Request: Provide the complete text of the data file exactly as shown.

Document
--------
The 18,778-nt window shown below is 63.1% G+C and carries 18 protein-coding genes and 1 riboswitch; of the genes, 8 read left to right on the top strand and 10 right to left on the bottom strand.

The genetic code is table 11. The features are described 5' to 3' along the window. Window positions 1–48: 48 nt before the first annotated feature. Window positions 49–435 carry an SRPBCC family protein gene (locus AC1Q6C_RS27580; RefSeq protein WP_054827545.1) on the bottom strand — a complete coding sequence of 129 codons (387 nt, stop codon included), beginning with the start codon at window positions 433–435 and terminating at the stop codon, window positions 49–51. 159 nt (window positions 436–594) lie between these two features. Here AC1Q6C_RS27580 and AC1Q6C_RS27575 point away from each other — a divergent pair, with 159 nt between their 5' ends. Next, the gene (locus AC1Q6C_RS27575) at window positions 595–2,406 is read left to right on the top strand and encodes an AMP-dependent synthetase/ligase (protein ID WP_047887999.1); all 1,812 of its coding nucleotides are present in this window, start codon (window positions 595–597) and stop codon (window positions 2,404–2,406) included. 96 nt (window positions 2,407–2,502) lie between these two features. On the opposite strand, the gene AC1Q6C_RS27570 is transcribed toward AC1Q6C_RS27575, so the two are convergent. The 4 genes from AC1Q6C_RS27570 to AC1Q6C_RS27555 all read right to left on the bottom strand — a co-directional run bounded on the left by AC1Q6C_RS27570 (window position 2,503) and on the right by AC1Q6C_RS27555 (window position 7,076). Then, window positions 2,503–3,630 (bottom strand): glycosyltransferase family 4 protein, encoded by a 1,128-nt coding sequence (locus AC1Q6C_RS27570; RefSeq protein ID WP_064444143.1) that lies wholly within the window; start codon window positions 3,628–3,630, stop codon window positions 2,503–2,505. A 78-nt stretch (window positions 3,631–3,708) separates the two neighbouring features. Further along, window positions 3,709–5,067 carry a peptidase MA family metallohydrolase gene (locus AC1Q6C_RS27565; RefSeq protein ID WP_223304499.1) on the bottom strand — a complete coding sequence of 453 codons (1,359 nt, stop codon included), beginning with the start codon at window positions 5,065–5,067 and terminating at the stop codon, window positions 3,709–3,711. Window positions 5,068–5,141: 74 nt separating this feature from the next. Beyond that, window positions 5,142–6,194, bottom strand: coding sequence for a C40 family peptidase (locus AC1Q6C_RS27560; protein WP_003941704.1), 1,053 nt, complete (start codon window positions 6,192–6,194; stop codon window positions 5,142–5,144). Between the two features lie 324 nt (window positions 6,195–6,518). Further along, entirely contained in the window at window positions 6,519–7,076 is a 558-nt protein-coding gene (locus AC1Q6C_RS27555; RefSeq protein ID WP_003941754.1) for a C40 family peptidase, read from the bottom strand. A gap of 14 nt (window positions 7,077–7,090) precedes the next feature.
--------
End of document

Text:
The 18,778-nt window shown below is 63.1% G+C and carries 18 protein-coding genes and 1 riboswitch; of the genes, 8 read left to right on the top strand and 10 right to left on the bottom strand.

The genetic code is table 11. The features are described 5' to 3' along the window. Window positions 1–48: 48 nt before the first annotated feature. Window positions 49–435 carry an SRPBCC family protein gene (locus AC1Q6C_RS27580; RefSeq protein WP_054827545.1) on the bottom strand — a complete coding sequence of 129 codons (387 nt, stop codon included), beginning with the start codon at window positions 433–435 and terminating at the stop codon, window positions 49–51. 159 nt (window positions 436–594) lie between these two features. Here AC1Q6C_RS27580 and AC1Q6C_RS27575 point away from each other — a divergent pair, with 159 nt between their 5' ends. Next, the gene (locus AC1Q6C_RS27575) at window positions 595–2,406 is read left to right on the top strand and encodes an AMP-dependent synthetase/ligase (protein ID WP_047887999.1); all 1,812 of its coding nucleotides are present in this window, start codon (window positions 595–597) and stop codon (window positions 2,404–2,406) included. 96 nt (window positions 2,407–2,502) lie between these two features. On the opposite strand, the gene AC1Q6C_RS27570 is transcribed toward AC1Q6C_RS27575, so the two are convergent. The 4 genes from AC1Q6C_RS27570 to AC1Q6C_RS27555 all read right to left on the bottom strand — a co-directional run bounded on the left by AC1Q6C_RS27570 (window position 2,503) and on the right by AC1Q6C_RS27555 (window position 7,076). Then, window positions 2,503–3,630 (bottom strand): glycosyltransferase family 4 protein, encoded by a 1,128-nt coding sequence (locus AC1Q6C_RS27570; RefSeq protein ID WP_064444143.1) that lies wholly within the window; start codon window positions 3,628–3,630, stop codon window positions 2,503–2,505. A 78-nt stretch (window positions 3,631–3,708) separates the two neighbouring features. Further along, window positions 3,709–5,067 carry a peptidase MA family metallohydrolase gene (locus AC1Q6C_RS27565; RefSeq protein ID WP_223304499.1) on the bottom strand — a complete coding sequence of 453 codons (1,359 nt, stop codon included), beginning with the start codon at window positions 5,065–5,067 and terminating at the stop codon, window positions 3,709–3,711. Window positions 5,068–5,141: 74 nt separating this feature from the next. Beyond that, window positions 5,142–6,194, bottom strand: coding sequence for a C40 family peptidase (locus AC1Q6C_RS27560; protein WP_003941704.1), 1,053 nt, complete (start codon window positions 6,192–6,194; stop codon window positions 5,142–5,144). Between the two features lie 324 nt (window positions 6,195–6,518). Further along, entirely contained in the window at window positions 6,519–7,076 is a 558-nt protein-coding gene (locus AC1Q6C_RS27555; RefSeq protein ID WP_003941754.1) for a C40 family peptidase, read from the bottom strand. A gap of 14 nt (window positions 7,077–7,090) precedes the next feature.